|Publication number||US4409264 A|
|Application number||US 06/250,070|
|Publication date||Oct 11, 1983|
|Filing date||Apr 1, 1981|
|Priority date||Apr 1, 1981|
|Publication number||06250070, 250070, US 4409264 A, US 4409264A, US-A-4409264, US4409264 A, US4409264A|
|Inventors||Kenneth B. Gilleo, Willard H. Kreibich|
|Original Assignee||Northern Engraving Corporation|
|Export Citation||BiBTeX, EndNote, RefMan|
|Patent Citations (3), Referenced by (16), Classifications (16), Legal Events (5)|
|External Links: USPTO, USPTO Assignment, Espacenet|
(a) Field of the Invention
This invention relates to forming a boss, i.e., an elevated area upon a surface and more particularly relates to the formation of such a boss upon a non-porous surface. The invention further relates to articles having such an elevated portion or boss.
(b) History of the Prior Art
The formation of protruding or elevated portions from surfaces have been of historical significance both for utilitarian and decorative purposes. Protruding portions from surfaces have been formed since before recorded history and, in fact, historical records themselves are frequently in the form of hieroglyphics or pictographs formed in elevation or relief in stone surfaces. A formation of such protruding surfaces in stone was a tedious and time consuming task, taking days, weeks or months for the completion of a single tablet. Since the advent of higher technologies, protruding surfaces were frequently formed by molding a plastic material, by etching and by metallic embossing wherein an embossing die is forced into one surface of a relatively thin sheet or plate causing an elevated portion or boss on the reverse surface of the sheet or plate.
Since thermoplastic organic polymers have been available, various methods have been tried for forming bosses using such polymers. Such methods have not been entirely satisfactory particularly when a very high gloss surface is desired. For example, such thermoplastic polymers have been molded by casting. Casting techniques, in the absence of pressure, have not always been satisfactory since the thermoplastic polymer did not always reach all mold crevices. Furthermore, mold marks caused by machining and polishing, as well as the presence of dirt on the mold surface, often unacceptably reduced the gloss of the finished article. Furthermore, the manufacture of molds for such thermoplastic polymers is exceedingly time consuming, intricate and costly. Another molding method, injection molding, wherein high pressure is used, practically eliminates the problem of the thermoplastic reaching all areas of the mold; however, the molds required for injection molding are even more costly and difficult to manufacture. Furthermore, the surfaces of injection molded articles may contain undesirable flashing, i.e., leaking or extrusion of plastic into the cracks between mold halves or into orifices. Even with high polish, such molds still often do not permit a gloss as high as desirable.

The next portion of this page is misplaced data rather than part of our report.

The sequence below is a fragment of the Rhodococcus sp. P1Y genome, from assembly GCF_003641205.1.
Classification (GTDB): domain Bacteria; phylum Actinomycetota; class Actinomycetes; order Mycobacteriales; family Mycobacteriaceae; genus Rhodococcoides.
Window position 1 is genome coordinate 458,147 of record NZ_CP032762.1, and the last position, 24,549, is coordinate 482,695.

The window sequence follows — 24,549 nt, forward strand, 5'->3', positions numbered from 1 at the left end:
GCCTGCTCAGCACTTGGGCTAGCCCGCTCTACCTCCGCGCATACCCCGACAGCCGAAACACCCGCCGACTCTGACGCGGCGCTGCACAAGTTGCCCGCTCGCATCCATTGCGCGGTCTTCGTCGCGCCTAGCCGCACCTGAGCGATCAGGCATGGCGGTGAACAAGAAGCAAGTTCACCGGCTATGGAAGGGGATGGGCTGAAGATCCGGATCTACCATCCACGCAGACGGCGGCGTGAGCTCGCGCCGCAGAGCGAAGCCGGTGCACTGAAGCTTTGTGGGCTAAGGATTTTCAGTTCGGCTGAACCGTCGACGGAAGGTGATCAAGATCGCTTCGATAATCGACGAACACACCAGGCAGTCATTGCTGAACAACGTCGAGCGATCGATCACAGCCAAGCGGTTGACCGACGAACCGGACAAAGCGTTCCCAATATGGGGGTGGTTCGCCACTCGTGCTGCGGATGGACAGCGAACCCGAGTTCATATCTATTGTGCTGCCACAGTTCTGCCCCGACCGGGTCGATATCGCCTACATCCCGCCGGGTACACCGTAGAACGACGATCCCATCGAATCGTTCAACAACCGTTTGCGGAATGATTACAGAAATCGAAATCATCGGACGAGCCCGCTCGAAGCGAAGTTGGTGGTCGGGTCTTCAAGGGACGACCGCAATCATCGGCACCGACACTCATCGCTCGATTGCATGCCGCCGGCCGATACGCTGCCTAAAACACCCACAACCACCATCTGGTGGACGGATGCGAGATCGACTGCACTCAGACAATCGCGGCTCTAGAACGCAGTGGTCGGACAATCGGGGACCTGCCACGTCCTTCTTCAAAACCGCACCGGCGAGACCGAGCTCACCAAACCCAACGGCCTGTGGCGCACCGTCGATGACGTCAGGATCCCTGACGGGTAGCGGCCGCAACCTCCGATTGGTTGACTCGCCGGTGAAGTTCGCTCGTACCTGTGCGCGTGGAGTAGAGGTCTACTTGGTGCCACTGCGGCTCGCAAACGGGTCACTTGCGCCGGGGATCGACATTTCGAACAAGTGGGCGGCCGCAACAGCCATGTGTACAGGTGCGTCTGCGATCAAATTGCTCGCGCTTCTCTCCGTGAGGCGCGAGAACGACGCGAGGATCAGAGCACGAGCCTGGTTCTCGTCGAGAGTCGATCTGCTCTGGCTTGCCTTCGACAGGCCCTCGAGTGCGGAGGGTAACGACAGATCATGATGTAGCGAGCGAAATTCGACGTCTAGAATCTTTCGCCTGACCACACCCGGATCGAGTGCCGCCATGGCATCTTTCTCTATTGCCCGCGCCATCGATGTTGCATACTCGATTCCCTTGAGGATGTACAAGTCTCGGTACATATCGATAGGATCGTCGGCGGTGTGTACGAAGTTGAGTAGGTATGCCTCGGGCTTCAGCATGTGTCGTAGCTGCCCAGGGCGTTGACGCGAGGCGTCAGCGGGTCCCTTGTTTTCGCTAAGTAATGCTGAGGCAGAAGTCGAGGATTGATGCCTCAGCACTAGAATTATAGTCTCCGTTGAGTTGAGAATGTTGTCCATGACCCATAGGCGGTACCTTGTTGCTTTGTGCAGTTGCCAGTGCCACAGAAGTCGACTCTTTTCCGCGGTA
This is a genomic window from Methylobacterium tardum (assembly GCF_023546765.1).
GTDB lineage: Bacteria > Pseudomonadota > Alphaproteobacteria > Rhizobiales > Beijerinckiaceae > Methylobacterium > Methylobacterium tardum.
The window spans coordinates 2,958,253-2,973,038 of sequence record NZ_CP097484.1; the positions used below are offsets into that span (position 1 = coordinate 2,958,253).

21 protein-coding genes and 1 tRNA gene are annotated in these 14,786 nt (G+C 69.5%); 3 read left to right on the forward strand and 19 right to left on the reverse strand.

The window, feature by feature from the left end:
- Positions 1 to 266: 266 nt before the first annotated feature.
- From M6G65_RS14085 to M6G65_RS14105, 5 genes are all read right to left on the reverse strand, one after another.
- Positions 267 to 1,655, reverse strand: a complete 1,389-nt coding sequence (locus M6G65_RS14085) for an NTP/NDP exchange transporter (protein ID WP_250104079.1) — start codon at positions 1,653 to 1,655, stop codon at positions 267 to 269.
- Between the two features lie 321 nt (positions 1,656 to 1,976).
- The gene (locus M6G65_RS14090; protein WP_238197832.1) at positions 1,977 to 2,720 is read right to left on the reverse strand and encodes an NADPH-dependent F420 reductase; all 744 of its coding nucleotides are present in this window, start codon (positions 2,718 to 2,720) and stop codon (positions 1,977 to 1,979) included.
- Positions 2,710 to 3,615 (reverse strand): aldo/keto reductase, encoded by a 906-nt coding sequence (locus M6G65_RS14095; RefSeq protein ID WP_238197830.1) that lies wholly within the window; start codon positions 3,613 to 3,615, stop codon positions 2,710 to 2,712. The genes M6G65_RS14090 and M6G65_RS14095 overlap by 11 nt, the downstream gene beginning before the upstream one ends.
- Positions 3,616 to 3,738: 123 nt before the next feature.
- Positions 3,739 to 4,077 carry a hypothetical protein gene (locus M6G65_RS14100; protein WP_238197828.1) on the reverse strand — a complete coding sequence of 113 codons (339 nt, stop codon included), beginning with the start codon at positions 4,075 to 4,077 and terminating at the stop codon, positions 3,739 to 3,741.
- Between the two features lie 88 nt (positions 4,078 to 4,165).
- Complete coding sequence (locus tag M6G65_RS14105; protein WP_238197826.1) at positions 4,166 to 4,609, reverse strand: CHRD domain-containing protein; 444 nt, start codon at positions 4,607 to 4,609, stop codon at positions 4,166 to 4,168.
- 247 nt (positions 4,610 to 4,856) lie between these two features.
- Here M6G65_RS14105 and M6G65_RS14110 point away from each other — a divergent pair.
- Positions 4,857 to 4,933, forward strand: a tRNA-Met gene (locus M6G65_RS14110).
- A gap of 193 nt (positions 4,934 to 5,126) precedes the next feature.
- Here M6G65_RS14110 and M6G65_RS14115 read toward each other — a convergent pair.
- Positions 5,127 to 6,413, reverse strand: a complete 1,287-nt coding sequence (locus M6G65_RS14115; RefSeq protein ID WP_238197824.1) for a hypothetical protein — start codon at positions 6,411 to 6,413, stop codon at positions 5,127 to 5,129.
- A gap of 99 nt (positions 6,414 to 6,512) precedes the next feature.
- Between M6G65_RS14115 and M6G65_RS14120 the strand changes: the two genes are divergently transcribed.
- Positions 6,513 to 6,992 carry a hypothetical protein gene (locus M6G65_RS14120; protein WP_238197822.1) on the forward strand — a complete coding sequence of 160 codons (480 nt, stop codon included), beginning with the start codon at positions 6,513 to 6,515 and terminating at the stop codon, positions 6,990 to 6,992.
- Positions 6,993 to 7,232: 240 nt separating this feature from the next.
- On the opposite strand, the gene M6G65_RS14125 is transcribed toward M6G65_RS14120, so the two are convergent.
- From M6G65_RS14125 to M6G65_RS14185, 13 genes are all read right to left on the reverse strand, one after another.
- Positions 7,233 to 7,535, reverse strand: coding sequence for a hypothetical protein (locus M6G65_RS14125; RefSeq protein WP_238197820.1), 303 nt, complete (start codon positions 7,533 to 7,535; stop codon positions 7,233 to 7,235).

Such molding methods, as above described, are particularly undesirable for the manufacture of articles having organic plastic bosses wherein small numbers of articles are desired due to the difficulty of mold manufacture and resulting high cost per article. Furthermore, when molds are used for manufacturing articles having bosses, rapid set up time to manufacture the articles is virtually impossible due to the lengthy mold manufacturing process.
Attempts have been made to manufacture organic plastic articles having bosses by pouring a solidifiable liquid plastic onto the surface to form a protrusion which remained somewhat elevated due to surface tension of the liquid plastic. It was subsequently discovered that if the liquid plastic either flowed to a sharp peripheral edge or it was poured into a cavity, better relief and definition could be obtained.
More recently, in order to avoid the problems with forming cavities, a retaining edge or dam was screened onto the face of a plastic sheet. The dam then acted as a retaining wall to hold the liquid plastic. Such screening processes are still more complex than desired and do not result in retaining dams which are as efficient as desired.
As described in co-pending Patent Application Ser. No. 220,087, filed Dec. 24, 1980, now U.S. Pat. No. 4,353,858, patented Oct. 12, 1982, dams for holding the liquid plastic, before solidification, can be formed by forming a debossed pattern surrounded by a ridge at the edges of the debossed zone. Such dams are more efficient in retaining the liquid plastic; however, they still require deformation of the surface which is not always desirable or possible and which requires the manufacture and use of debossing dies.
In accordance with the invention, there is provided an article which comprises a base provided with a surface having a surface energy greater than 30 dynes per centimeter and having a surface pattern. The surface pattern has at least one edge or boundary defined by at least one continuous retaining means. At least a portion of the retaining means is a contiguous low energy surface having a surface energy of between about 5 and about 20 dynes/cm. The invention further comprises the above article wherein a volume of hardened resin covering only the surface pattern is provided. The volume of the hardened resin has an upper surface elevated above the article surface. The hardened resin therefore forms a boss upon the article.